Literary critic Harold Bloom wrote that Heart of Darkness had been analysed more than any other work of literature that is studied in universities and colleges, which he attributed to Conrad's "unique propensity for ambiguity" but it was not a big success during Conrad's life.[15][16] When it was published as a single volume in 1902 with two novellas, "Youth" and "The End of the Tether", it received the least commentary from critics.[16] F. R. Leavis referred to Heart of Darkness as a "minor work" and criticised its "adjectival insistence upon inexpressible and incomprehensible mystery".[17] Conrad did not consider it to be particularly notable.[16] But by the 1960s, it was a standard assignment in many college and high school English courses.[18]

In King Leopold's Ghost (1998), Adam Hochschild wrote that literary scholars have made too much of the psychological aspects of Heart of Darkness, while paying scant attention to Conrad's accurate recounting of the horror arising from the methods and effects of colonialism in the Congo Free State. "Heart of Darkness is experience ... pushed a little (and only very little) beyond the actual facts of the case".[19] Other critiques include Hugh Curtler's Achebe on Conrad: Racism and Greatness in Heart of Darkness (1997).[20] The French philosopher Philippe Lacoue-Labarthe called Heart of Darkness "one of the greatest texts of Western literature" and used Conrad's tale for a reflection on "The Horror of the West".[21]

Heart of Darkness is criticised in postcolonial studies, particularly by Nigerian novelist Chinua Achebe.[22][23] In his 1975 public lecture "An Image of Africa: Racism in Conrad's Heart of Darkness", Achebe described Conrad's novella as "an offensive and deplorable book" that de-humanised Africans.[24] Achebe argued that Conrad, "blinkered ... with xenophobia", incorrectly depicted Africa as the antithesis of Europe and civilisation, ignoring the artistic accomplishments of the Fang people who lived in the Congo River basin at the time of the book's publication. He argued that the book promoted and continues to promote a prejudiced image of Africa that "depersonalises a portion of the human race" and concluded that it should not be considered a great work of art.[25][22]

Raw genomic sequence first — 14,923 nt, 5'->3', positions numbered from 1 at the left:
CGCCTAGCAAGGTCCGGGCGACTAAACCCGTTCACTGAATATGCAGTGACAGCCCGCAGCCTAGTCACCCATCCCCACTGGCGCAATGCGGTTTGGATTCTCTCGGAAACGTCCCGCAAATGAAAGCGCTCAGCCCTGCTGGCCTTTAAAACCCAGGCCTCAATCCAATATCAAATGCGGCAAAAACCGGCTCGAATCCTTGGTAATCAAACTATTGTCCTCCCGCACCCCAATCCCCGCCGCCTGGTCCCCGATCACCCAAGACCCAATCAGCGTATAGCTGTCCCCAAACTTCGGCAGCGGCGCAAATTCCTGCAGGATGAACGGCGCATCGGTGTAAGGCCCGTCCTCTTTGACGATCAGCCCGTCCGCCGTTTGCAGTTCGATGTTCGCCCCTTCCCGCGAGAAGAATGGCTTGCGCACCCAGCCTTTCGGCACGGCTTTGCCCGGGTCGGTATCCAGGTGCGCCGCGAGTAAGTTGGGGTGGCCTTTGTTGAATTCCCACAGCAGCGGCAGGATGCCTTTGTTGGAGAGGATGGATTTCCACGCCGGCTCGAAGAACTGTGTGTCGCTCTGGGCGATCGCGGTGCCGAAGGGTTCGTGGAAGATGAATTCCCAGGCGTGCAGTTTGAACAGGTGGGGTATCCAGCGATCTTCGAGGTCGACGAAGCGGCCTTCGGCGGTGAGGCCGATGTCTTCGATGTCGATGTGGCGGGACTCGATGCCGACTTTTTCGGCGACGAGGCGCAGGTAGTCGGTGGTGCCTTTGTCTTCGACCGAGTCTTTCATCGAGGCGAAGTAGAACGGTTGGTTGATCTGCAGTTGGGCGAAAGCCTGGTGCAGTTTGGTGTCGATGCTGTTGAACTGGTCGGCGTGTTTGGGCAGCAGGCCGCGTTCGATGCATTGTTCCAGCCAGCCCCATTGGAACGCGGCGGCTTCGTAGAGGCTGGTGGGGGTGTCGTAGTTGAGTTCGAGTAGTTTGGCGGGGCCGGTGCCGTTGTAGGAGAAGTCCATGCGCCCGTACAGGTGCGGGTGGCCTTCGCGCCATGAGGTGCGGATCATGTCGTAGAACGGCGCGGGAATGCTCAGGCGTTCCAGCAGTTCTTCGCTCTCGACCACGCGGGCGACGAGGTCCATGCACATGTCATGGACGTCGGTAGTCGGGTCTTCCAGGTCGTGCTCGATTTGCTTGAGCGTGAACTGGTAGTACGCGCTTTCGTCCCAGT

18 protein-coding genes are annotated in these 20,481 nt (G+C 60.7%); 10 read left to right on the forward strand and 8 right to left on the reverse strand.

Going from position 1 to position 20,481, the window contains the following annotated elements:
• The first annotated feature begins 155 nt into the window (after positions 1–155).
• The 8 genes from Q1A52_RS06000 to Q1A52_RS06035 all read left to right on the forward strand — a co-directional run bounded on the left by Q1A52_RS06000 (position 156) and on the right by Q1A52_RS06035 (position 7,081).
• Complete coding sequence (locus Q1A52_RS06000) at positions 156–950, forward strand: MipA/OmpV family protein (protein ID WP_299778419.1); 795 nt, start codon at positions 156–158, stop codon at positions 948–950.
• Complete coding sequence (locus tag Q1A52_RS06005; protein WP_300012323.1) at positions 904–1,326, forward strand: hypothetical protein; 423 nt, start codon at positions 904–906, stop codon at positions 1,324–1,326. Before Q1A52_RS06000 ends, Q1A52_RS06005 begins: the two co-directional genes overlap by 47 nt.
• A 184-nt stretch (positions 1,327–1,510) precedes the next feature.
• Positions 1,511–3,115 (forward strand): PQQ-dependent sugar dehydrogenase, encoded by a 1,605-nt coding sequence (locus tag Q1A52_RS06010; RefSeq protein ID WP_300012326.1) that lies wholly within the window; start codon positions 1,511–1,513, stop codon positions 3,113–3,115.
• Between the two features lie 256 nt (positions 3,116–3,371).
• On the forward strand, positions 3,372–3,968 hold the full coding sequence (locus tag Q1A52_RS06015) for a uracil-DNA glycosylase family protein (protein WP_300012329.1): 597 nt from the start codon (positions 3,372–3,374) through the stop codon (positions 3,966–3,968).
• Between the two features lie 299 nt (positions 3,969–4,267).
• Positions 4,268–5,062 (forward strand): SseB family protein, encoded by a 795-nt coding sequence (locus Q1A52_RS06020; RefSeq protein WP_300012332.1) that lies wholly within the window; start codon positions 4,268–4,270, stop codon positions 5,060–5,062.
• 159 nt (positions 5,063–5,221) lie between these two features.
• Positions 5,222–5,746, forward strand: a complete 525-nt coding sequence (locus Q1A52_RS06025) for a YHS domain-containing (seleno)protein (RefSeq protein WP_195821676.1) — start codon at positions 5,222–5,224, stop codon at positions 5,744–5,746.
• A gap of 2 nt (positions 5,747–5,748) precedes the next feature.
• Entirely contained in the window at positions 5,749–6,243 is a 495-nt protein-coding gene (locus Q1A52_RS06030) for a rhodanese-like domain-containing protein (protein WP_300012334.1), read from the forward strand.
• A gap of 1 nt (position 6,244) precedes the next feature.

Zimbabwean scholar Rino Zhuwarara broadly agreed with Achebe, though considered it important to be "sensitised to how peoples of other nations perceive Africa".[26] In 2003, Botswanan scholar Peter Mwikisa concluded the book was "the great lost opportunity to depict dialogue between Africa and Europe".[27] In 1983, the British academic, Cedric Watts, criticized Achebe's apparent assertion that only black people may accurately analyse and assess the novella. Stan Galloway writes, in a comparison of Heart of Darkness with Jungle Tales of Tarzan, "The inhabitants [of both works], whether antagonists or compatriots, were clearly imaginary and meant to represent a particular fictive cipher and not a particular African people".[28]

The novelist Caryl Phillips stated in 2003 that: "Achebe is right; to the African reader the price of Conrad's eloquent denunciation of colonisation is the recycling of racist notions of the 'dark' continent and her people. Those of us who are not from Africa may be prepared to pay this price, but this price is far too high for Achebe".[29] More recent critics have stressed that the "continuities" between Conrad and Achebe are profound and that a form of "postcolonial mimesis" ties the two authors.[30]

Adaptations and influences

Radio and stage plays

Orson Welles adapted and starred in Heart of Darkness in a CBS Radio broadcast on 6 November 1938 as part of his series, The Mercury Theatre on the Air. In 1939 Welles adapted the story for his first film for RKO Pictures, writing a screenplay with John Houseman. It was intended to be entirely filmed as a POV from Marlow's eyes. Welles even filmed a short presentation film illustrating his intent. It has been reported as lost to history. The project was never realised; one reason given was the loss of European markets after the outbreak of war. Welles still hoped to produce the film when he presented another radio adaptation of the story as his first program as producer-star of the CBS radio series This Is My Best. Welles scholar Bret Wood called the broadcast of 13 March 1945, "the closest representation of the film Welles might have made, crippled, of course, by the absence of the story's visual elements (which were so meticulously designed) and the half-hour length of the broadcast."[31]:95, 153–156,136–137

In 1991, Australian author and playwright Larry Buttrose wrote and staged a theatrical production of Kurtz (based on Heart of Darkness) with the Crossroads Theatre Company, Sydney.[32] The play was announced to be broadcast as a radio play to Australian radio audiences in August 2011 by the Vision Australia Radio Network,[33] and also by the RPH – Radio Print Handicapped Network across Australia.